Distinct patterns of mutations underlie lung cancer when it occurs in smokers versus non-smokers, according to a paper published in Nature Genetics. These findings have potential implications for the treatment of different lung cancers, as well as providing information about the genomic consequences of damage from internal processes leading to tumor formation.
Approximately 10–25% of lung cancers occur in non-smokers; however, most genome sequencing studies of lung cancer have been performed on tumors from smokers. Although secondhand tobacco smoke is often assumed to promote cancer by a similar mechanism to smoking, there is little information about this at the genomic level.
Maria Teresa Landi and colleagues sequenced tumors from 232 patients (mean age at diagnosis was 64.8 years old; 75.4% were female) with lung cancer who had never previously smoked in order to identify genetic patterns that were specific to cancers in non-smokers. The tumors could be classified into three broad categories based on genomic changes, some of which developed rapidly while others developed slowly. Features that characterize these subtypes included low mutation burden with high intra-tumor heterogeneity, specific chromosomal alterations and high frequency of mutations in the EGFR gene and whole-genome doubling. These three subtypes are seen at different frequencies in tobacco-smoking patients with lung cancer and as such, could inform precision therapy. The authors also found that no strong genetic signatures of tobacco smoking were identified in this study, even in individuals who had been exposed to secondhand tobacco smoke.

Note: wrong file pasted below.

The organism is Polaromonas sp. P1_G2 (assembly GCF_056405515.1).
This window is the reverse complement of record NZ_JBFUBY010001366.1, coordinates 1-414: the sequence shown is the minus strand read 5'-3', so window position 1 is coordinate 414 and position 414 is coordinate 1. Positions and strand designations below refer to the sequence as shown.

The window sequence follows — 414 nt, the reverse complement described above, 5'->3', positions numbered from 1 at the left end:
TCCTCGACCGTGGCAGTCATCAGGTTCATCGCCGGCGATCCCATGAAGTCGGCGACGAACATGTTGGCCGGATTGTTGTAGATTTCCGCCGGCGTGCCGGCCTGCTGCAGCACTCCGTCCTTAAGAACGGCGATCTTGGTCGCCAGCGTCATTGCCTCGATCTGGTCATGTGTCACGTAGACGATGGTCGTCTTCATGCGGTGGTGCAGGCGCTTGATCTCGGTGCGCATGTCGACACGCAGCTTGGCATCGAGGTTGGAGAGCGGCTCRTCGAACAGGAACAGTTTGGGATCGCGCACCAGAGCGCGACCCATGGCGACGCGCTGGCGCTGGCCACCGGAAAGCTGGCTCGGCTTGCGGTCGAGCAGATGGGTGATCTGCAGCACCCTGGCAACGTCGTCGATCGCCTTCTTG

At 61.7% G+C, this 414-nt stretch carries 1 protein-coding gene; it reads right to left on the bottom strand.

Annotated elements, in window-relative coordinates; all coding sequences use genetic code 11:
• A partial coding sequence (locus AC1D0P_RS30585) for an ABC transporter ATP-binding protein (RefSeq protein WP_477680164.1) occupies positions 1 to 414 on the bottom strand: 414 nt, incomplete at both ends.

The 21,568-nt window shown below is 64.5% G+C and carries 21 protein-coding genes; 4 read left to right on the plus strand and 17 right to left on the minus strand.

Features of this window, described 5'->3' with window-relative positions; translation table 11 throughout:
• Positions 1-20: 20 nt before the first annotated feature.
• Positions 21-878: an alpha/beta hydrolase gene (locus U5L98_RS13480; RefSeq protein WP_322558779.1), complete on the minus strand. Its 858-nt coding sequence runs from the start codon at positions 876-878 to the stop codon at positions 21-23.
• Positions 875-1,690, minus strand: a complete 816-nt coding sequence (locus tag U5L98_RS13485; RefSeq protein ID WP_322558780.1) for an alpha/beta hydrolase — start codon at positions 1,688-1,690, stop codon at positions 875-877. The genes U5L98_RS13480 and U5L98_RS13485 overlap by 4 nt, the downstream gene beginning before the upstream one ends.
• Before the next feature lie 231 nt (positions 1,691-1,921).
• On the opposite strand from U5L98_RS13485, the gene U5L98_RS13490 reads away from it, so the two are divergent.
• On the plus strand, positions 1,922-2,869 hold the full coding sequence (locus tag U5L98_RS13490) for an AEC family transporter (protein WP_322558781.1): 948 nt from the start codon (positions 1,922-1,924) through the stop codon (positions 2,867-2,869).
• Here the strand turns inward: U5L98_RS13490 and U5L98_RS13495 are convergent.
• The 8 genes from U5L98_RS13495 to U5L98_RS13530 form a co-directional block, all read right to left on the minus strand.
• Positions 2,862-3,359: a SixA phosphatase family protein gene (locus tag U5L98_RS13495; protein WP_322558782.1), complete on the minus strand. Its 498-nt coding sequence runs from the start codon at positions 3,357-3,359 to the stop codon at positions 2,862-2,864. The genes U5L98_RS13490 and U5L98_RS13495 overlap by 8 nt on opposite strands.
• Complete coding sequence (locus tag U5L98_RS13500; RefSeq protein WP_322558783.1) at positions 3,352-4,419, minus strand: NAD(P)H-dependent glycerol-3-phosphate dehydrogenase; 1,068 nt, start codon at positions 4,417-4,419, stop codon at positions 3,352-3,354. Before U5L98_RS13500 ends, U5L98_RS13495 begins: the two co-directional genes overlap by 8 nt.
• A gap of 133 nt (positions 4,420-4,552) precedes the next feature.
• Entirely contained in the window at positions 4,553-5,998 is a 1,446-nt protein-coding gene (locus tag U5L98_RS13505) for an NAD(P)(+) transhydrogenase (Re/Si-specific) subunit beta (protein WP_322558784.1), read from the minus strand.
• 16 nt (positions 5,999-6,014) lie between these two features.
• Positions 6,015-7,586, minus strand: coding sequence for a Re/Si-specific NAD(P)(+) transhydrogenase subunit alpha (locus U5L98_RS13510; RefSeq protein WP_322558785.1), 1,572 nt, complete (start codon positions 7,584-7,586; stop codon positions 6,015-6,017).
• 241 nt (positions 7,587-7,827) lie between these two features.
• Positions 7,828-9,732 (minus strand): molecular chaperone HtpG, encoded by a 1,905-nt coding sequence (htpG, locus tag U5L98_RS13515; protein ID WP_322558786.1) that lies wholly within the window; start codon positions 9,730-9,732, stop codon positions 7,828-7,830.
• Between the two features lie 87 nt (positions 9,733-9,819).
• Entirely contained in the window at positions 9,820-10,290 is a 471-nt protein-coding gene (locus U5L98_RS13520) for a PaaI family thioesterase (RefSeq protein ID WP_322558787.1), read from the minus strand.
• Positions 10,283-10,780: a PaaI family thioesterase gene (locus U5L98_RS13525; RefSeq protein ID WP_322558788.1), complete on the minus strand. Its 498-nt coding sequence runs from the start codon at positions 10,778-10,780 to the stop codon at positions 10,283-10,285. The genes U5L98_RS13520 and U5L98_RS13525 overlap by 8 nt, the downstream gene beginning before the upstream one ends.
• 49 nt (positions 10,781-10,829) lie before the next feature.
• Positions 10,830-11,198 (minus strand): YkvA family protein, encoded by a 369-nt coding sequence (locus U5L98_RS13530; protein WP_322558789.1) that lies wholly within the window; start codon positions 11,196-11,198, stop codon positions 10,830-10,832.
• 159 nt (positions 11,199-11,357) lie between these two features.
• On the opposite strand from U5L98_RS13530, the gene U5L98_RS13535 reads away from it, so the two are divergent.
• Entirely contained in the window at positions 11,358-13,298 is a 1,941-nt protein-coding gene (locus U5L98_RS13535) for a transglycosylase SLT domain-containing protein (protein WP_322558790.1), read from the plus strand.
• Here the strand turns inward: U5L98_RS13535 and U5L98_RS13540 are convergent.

Although replication in larger patient cohorts is needed to characterize these results definitively, the authors conclude that these findings could take us one step closer to the personalized treatment of lung cancer in non-smokers.
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